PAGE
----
Theresa Castillo (Ed.D. ’15, M.A. ’01, Public Health Education)

A catalyst in public health research and service for more than 20 years, Castillo is the Chief Program Officer of the global nonprofit HealthRight, which works to eliminate the gap in access to healthcare for underserved populations. Castillo previously served as the organization’s director of Women and Children’s Health Programs for five years, during which time she oversaw the execution and success of health programs in Eastern Europe, Sub-Saharan Africa and Asia.

“Meaningful, diverse partnerships are at the core of all successful global health collaborations. It is what drives innovation and health solutions,” says Castillo, whose expertise includes sexual & reproductive health, and community development among vulnerable populations.

(Photo courtesy of HealthRight)

For Castillo, successful health partnerships embrace trust, inclusivity and shared leadership. “Such partnerships are an invaluable marker for improving the health of communities by anchoring the positive shifts in health policy and programming.”

Early in her career, Castillo served in the Peace Corps in Morocco, Turkmenistan and the Republic of Mali in Africa, which granted her hands-on experience with numerous facets of public health. This fall, Castillo will receive the Harding Women of Achievement Award, which honors Peace Corps alumnae whose contributions have globally impacted women and girls. “With my TC Health Education degree under my belt, I loved learning from and collaborating with colleagues to solve challenging health issues and to build better systems of care.”

Hakim Mohandas Amani Williams (Ed.D. '12, International Education Development)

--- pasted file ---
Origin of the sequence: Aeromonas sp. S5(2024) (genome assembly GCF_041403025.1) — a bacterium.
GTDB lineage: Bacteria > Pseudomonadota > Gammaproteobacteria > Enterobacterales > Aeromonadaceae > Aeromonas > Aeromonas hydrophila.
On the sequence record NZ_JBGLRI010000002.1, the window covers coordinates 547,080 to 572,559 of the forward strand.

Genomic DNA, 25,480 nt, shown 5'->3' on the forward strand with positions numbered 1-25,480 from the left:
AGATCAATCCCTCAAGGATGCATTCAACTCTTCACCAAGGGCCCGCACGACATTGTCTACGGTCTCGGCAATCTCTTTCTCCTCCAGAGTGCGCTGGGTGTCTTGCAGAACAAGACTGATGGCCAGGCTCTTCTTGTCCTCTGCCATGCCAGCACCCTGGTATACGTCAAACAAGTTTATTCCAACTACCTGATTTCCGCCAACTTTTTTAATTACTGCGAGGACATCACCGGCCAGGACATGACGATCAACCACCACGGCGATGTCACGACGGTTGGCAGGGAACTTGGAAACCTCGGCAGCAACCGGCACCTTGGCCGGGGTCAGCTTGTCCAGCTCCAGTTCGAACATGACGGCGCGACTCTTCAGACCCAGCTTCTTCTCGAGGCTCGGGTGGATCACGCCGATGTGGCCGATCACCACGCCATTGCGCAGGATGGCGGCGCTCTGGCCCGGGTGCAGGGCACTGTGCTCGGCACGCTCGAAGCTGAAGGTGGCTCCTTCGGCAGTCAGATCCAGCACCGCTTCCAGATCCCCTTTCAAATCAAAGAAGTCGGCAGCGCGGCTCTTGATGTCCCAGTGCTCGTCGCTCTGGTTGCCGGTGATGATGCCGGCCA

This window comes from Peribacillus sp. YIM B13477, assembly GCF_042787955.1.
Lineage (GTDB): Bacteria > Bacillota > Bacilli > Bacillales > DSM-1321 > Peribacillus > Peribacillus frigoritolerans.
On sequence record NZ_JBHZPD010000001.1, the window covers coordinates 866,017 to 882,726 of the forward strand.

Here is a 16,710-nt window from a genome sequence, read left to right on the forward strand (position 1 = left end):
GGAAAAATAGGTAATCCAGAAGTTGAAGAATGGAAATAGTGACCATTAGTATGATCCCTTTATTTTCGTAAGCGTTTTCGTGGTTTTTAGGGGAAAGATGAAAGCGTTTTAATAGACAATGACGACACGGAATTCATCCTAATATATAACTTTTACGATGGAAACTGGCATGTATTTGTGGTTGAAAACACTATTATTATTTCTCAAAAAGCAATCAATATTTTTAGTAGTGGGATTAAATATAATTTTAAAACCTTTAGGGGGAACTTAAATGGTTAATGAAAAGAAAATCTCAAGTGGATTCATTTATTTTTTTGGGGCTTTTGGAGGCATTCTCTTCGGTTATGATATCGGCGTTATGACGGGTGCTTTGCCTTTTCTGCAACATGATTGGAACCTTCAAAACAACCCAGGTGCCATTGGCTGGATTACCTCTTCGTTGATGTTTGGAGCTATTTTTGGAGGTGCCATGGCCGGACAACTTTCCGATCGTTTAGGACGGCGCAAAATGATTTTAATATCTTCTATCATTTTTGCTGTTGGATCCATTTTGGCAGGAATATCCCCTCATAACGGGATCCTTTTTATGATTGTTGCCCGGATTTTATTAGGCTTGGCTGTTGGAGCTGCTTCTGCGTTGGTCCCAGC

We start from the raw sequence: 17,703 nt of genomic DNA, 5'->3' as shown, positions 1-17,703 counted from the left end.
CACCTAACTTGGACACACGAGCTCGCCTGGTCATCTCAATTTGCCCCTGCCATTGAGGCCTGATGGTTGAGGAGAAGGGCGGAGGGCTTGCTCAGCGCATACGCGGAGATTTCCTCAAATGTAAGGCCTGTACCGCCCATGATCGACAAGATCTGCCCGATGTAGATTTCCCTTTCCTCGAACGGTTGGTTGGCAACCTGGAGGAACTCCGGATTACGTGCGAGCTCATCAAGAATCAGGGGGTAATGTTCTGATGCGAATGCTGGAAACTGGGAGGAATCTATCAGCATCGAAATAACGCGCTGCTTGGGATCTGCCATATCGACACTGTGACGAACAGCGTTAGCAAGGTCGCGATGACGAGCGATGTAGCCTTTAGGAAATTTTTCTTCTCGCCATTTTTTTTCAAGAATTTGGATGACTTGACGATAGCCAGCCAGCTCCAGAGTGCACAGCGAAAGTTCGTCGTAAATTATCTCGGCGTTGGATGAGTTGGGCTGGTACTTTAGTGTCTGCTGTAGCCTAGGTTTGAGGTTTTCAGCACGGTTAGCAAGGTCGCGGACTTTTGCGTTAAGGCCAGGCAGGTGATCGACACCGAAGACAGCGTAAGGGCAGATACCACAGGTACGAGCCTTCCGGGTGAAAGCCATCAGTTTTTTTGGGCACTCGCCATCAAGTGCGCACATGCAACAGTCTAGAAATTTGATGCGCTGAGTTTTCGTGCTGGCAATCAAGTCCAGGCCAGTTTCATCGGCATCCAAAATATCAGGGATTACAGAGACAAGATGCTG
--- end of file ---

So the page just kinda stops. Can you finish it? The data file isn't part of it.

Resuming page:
A leading voice in the call for “critical peace education,” Williams examines the impact of colonialism, slavery, and capitalism on human rights and education in Black communities across the globe. The inaugural Daria L. & Eric J. Wallach Professor of Peace & Justice Studies at Gettysburg College, Williams has embarked on robust research and practice in his home country of Trinidad and Tobago – working with local youth and families independently, and with his own students.

Hakim Mohandas Amani Williams

(Photo: Gettysburg College) 

“My recent research aims to document how Black youth (in Jamaica, Ghana, Brazil and the USA) conceptualize globalized anti-Blackness, and how they mobilize Black pride toward political action and transnational solidarity,” says Williams, the recipient of TC’s Early Career Award in 2019 and a U.S. Fulbright Global Scholar Award and Spencer Foundation Grant in 2021. As a doctoral student at Teachers College, he studied with Monisha Bajaj (Ed.D. ’05) and Peter Coleman – Professor of Psychology and Education, and Director of the Morton Deutsch International Center for Cooperation and Conflict Resolution, a center with which Williams continues to work.

Sayu Bhojwani (Ph.D. ’14, Politics and Education)

Governments should fully reflect the diversity of the people they serve. That is the principle at the crux of Bhojwani’s robust career in public service. At the helm of the nonprofit New American Leaders (NAL), Bhojwani spent more than a decade recruiting and preparing first- and second-generation Americans to run for political office – and win. Now, in leading her new venture – Women’s Democracy Lab – Bhojwani focuses on supporting women of color and from the LGBTQ+ community throughout their time in government office.